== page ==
She also said Mexico asked the United States to review its ground transportation rules to ensure that Mexican truckers had access to the U.S. market – a longtime complaint from Mexico City.
But those issues were not mentioned in the joint statement, which focused on cooperation to implement new labor, environmental and digital economy rules and reaching out to underrepresented groups.
The ministers said officials from the three countries plan to meet with small-business owners in October in San Antonio to promote inclusion in USMCA’s benefits.
“This was primarily an opportunity to take stock of the new agreement, think about how it works, and … lay out the priorities of the three countries,” said a senior U.S. trade official, adding that further high-level meetings would likely take place in coming years. Although the USMCA did not include a climate-change chapter at the insistence of the Trump administration, the official said Tuesday’s talks included substantial discussion of climate-change matters. The United States highlighted the importance of labor issues during the meetings, and said Mexico’s response to a potential labor rights violation associated with a union contract vote at a General Motors Co truck plant in the central Mexican city of Silao showed “how well this can be used by both countries.”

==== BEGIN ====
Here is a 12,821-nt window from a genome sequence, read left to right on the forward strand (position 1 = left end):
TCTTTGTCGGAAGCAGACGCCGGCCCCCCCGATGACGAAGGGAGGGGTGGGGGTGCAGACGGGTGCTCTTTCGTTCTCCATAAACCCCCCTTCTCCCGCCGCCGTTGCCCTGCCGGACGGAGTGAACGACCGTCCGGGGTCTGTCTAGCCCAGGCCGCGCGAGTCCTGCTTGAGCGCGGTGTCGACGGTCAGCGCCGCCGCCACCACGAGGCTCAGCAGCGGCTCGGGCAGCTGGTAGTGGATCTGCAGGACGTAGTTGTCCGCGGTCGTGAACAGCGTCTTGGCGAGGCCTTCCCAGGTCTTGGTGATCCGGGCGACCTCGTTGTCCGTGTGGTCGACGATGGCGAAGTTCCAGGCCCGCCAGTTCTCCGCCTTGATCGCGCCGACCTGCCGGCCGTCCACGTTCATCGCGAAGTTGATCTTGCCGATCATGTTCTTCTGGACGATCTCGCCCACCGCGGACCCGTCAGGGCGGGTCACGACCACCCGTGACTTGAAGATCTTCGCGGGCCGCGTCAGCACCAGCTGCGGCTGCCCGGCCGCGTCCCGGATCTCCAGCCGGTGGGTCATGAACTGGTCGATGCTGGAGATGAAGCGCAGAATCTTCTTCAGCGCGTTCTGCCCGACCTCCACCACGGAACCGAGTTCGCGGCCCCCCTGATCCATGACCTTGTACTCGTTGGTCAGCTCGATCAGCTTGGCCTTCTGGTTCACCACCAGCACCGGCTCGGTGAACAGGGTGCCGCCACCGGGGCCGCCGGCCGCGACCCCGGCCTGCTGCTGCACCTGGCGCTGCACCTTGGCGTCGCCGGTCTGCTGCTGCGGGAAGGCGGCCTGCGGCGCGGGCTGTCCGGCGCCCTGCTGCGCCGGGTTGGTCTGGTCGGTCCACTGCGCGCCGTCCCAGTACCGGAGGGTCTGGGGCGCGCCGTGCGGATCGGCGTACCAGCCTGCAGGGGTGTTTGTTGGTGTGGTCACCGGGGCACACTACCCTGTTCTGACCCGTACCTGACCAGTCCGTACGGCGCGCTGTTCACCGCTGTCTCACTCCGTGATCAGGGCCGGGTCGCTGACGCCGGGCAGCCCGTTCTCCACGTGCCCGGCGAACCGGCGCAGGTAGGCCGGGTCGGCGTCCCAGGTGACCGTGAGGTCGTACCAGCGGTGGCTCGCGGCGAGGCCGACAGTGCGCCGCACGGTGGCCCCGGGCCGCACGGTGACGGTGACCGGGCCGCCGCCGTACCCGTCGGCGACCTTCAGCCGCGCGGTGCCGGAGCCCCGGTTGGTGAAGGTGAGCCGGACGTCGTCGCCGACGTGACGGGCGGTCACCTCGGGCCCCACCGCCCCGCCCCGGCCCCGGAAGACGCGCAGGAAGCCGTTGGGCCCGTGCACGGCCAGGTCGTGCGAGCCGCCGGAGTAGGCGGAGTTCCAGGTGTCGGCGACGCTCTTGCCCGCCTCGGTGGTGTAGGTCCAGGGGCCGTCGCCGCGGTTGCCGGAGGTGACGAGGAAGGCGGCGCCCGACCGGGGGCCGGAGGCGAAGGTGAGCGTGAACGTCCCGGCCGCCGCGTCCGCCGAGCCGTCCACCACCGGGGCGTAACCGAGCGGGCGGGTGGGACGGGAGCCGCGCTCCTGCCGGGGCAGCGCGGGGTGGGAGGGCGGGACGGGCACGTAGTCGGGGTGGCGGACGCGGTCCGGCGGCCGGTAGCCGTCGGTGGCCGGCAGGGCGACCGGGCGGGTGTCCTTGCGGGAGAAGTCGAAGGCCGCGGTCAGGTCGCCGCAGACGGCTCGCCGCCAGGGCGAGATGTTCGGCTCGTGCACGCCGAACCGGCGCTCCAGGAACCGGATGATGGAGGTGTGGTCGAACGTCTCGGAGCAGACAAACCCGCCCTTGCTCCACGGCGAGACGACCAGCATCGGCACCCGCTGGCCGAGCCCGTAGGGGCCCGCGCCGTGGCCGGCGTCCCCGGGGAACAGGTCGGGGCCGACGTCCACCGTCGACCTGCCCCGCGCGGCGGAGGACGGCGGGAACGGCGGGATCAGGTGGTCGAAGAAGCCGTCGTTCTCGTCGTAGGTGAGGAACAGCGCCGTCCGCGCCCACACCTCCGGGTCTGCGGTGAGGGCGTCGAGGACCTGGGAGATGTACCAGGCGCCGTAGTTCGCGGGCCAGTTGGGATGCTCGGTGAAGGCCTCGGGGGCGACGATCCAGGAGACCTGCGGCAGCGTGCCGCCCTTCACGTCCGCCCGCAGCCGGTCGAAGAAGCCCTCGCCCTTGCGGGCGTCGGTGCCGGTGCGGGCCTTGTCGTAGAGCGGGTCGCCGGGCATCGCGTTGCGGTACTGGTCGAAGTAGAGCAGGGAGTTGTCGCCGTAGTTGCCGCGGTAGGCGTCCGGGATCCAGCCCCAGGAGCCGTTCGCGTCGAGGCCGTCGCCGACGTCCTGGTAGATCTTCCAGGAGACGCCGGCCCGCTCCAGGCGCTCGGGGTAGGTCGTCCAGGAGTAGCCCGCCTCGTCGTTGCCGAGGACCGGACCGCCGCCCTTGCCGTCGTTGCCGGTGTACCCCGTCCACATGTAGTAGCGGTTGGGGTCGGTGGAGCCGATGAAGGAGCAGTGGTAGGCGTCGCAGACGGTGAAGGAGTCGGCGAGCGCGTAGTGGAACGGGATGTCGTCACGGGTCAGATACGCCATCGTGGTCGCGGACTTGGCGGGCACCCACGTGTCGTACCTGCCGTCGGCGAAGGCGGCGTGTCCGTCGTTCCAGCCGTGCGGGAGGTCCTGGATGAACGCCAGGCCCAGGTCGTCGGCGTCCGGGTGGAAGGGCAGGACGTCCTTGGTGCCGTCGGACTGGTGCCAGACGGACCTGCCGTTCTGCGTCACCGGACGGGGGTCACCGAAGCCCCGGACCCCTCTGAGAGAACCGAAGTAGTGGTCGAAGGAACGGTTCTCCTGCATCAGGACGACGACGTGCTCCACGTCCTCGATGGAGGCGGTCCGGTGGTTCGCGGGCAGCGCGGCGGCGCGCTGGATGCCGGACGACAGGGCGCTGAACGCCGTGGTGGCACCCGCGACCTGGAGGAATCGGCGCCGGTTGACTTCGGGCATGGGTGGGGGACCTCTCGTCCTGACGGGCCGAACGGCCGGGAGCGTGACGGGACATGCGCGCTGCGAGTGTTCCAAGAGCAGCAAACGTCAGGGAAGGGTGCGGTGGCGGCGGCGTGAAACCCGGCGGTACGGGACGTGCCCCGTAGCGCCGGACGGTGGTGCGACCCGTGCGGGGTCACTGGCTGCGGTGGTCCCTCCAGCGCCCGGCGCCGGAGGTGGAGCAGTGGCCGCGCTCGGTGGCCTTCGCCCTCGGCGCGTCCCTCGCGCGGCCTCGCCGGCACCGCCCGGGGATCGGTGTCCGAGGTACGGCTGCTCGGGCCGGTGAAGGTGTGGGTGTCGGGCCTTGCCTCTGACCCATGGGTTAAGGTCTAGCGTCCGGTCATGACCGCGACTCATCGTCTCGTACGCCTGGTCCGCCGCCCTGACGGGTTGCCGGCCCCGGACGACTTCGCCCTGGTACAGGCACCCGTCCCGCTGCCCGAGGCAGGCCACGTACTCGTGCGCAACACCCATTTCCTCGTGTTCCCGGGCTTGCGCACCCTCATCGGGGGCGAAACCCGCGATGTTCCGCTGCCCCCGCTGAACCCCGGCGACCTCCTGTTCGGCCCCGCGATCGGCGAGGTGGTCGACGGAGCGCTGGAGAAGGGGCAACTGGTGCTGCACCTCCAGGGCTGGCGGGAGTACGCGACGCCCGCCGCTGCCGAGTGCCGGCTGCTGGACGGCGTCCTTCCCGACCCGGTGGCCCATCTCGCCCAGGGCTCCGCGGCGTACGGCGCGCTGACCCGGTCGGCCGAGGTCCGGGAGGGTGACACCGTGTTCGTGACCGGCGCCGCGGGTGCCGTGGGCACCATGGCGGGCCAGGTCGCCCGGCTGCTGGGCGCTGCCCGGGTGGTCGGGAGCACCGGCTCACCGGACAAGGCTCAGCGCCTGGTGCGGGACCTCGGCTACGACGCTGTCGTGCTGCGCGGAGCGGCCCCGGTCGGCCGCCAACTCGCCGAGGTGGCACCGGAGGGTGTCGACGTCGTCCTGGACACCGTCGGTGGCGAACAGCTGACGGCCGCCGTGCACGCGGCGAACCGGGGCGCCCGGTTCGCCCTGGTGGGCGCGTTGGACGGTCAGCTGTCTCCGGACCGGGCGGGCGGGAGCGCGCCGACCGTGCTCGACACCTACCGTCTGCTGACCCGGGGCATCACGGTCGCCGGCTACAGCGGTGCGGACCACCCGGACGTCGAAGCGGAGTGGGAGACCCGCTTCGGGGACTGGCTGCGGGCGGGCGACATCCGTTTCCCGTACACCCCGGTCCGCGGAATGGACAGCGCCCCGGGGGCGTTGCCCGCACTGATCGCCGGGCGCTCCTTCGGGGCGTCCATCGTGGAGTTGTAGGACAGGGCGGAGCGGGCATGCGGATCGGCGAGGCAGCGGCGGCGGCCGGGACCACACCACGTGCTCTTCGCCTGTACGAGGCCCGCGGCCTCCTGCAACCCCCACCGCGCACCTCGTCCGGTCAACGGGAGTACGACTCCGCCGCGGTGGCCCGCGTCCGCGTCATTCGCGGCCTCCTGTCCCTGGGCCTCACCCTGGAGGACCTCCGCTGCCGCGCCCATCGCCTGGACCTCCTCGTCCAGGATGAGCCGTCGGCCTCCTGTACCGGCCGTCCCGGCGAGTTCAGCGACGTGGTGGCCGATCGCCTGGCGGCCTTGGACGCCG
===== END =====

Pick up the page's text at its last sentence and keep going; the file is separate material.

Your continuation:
(Reporting by David Lawder and Andrea Shalal; Additional reporting by David Ljunggren in Ottawa and Sharay Angulo in Mexico City; Editing by Dan Grebler and Peter Cooney)
Toronto Stock Exchange hits record high on energy boost
* The energy sector climbed 1% tracking crude prices, which were buoyed by expectations that demand will recover rapidly in the second half of 2021. [O/R]
* The Fed kicks off its two-day meeting on Tuesday, and officials are faced with ongoing tension between their two main goals, as inflation rises faster than expected even with millions of Americans still unemployed.
* At 9:38 a.m. ET (1338 GMT), the Toronto Stock Exchange’s S&P/TSX composite index was up 77.55 points, or 0.38%, at 20,235.2, an all-time high.
* Producer prices in Canada most likely rose 3.1% in May from April, pushed higher mainly by softwood lumber, Statistics Canada said in a preliminary flash estimate.
* The materials sector, which includes precious and base metals miners and fertilizer companies, lost 0.4%.
* On the TSX, 163 issues were higher, while 61 issues declined for a 2.67-to-1 ratio favoring gainers, with 17.47 million shares traded.